Tag Archives: L’Arche

Welcome. Let us Work Toward a Hard Goodbye. — Living well in the discovery and the loss of friendships.

“Well,” Fr. Francis said, “That is a relationship and relationships go through transitions.”   Of all of the things I have been mulling over in trying to make sense of a painful friendship, this one made the difference.  It was so simple, and apparently truthful because it made my gut ache. Continue reading

“How many hands does it take to wash two feet? All of ours”: One of the defining moments of my life.

John’s body was less like mine than anyone else’s in the room.  In that room full of people with some very unique bodies and abilities, that was saying a lot.   Everything in this particular prayer service was going to have a lot to do with what bodies can and cannot do, and how we live with that.  It was this night I found and answered a new question:, “How many bodies it take to wash two feet?”  Answer: All of ours. Continue reading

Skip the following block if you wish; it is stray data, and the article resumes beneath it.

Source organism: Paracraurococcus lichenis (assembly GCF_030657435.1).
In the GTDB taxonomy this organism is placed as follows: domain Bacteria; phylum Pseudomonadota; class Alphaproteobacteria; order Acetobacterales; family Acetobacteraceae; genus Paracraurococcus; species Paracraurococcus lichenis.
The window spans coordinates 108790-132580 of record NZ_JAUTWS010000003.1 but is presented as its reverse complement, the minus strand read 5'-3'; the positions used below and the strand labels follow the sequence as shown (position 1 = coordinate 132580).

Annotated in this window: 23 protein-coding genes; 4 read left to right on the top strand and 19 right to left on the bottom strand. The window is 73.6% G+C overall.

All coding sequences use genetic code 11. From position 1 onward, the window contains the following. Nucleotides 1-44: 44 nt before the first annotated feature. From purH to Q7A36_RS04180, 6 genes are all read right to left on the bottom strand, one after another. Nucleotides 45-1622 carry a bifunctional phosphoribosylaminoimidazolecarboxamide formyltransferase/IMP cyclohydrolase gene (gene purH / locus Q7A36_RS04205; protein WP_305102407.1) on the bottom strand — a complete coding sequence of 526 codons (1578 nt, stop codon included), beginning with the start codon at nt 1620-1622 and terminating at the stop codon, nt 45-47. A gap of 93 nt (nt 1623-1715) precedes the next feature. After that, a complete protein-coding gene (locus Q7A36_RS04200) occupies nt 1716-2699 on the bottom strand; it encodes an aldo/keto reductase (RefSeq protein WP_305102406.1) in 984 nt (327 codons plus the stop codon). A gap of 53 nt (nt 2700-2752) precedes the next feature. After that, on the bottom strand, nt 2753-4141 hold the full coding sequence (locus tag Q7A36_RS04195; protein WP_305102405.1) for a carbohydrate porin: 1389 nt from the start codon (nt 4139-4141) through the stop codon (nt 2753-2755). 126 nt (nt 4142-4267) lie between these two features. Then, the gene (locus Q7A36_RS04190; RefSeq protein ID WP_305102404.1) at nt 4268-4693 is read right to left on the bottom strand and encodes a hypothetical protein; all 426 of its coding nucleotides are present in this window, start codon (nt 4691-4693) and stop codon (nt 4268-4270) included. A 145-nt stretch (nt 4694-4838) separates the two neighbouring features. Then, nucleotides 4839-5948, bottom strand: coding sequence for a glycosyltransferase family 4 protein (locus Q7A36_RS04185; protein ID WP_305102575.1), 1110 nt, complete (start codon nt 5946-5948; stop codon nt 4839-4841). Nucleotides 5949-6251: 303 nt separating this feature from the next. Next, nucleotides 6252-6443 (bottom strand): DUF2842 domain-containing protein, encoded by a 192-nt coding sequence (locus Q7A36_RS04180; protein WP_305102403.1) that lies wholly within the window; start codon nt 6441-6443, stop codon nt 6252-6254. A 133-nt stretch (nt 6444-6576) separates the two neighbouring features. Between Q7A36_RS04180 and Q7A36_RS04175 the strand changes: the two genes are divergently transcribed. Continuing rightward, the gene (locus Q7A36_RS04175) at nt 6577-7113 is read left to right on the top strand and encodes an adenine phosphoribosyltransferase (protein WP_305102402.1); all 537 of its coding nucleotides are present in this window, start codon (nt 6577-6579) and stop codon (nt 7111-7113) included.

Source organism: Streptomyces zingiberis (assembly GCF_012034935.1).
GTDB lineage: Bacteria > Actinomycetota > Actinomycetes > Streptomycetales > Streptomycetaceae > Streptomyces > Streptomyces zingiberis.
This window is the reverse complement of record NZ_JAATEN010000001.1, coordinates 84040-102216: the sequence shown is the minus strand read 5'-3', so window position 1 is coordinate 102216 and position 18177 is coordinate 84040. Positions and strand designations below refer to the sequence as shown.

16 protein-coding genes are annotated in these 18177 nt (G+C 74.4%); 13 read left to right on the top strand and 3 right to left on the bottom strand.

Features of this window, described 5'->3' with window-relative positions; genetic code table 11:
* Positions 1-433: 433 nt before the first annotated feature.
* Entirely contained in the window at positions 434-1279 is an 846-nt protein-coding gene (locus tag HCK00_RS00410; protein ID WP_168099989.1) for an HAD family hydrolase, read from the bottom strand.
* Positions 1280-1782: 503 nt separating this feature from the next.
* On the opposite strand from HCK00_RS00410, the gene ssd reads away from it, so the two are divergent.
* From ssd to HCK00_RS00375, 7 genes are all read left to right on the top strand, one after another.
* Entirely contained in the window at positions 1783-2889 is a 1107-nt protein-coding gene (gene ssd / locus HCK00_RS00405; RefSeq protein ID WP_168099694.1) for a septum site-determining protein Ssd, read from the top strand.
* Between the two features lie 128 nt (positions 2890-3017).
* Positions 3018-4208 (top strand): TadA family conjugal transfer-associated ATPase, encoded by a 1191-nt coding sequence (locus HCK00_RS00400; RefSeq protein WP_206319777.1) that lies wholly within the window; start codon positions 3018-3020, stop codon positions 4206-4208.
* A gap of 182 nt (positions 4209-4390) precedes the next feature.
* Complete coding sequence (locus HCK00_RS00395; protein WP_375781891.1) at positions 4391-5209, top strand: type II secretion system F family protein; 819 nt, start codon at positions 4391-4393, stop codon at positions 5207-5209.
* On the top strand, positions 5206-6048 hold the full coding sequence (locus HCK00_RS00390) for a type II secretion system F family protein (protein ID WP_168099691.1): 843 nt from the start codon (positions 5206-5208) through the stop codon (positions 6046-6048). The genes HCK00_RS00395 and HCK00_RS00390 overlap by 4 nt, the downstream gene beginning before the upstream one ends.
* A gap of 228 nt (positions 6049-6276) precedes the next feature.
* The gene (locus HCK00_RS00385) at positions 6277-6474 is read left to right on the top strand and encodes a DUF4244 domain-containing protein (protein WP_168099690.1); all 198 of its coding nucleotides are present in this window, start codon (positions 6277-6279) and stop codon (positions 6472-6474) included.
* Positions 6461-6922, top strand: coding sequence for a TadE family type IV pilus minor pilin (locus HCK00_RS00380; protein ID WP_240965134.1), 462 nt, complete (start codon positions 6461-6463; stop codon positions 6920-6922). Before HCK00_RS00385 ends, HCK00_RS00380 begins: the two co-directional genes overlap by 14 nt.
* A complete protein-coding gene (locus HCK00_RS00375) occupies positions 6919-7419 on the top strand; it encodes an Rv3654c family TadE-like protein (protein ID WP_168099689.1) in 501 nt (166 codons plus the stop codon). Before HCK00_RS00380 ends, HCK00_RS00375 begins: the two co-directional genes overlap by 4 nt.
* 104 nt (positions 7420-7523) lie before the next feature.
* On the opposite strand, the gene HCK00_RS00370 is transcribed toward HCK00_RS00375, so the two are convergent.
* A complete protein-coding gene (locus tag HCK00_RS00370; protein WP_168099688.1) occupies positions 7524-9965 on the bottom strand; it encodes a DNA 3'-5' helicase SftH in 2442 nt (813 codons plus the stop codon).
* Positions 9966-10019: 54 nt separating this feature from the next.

What Withered Hands Can Heal: How John’s profoundly disabled body kept me in the game.

John’s body was less like mine than anyone else’s in the room.  In that room full of people with some very unique bodies and abilities, that was saying a lot.   It was the end of a weekend I spent on retreat with L’Arche, which is a set of communities of people with disabilities and the people who choose to build a life with them.

A picture of another celebration at L'Arche Antigonish, Canada

L’Arche retreats are celebrations that, in some ways, put Burning Man to shame in creating an environment where everyone can unapologetically  be themselves.  I knew the people in room were experts in living with unique limitations and gifts, but I still could not imagine how the evening would unfold in a way that John could fully play along. Continue reading

29 Days of Hope: Day 9, The Gift of the Mad Guy.

“Allan” greeted me at the door with an enthusiasm that frankly would have scared me if it hadn’t made me so happy to be alive.  He was in his late fifties 6’3″ thin like a coat rack with a smile that made his eyes disappear.   This time of year I can only think to call him jolly.  Allan has a unique way of lighting up a place.    It was hard for me to believe that he was anything other than a ray of light, but he once was something else, which only makes his story that much more beautiful… Continue reading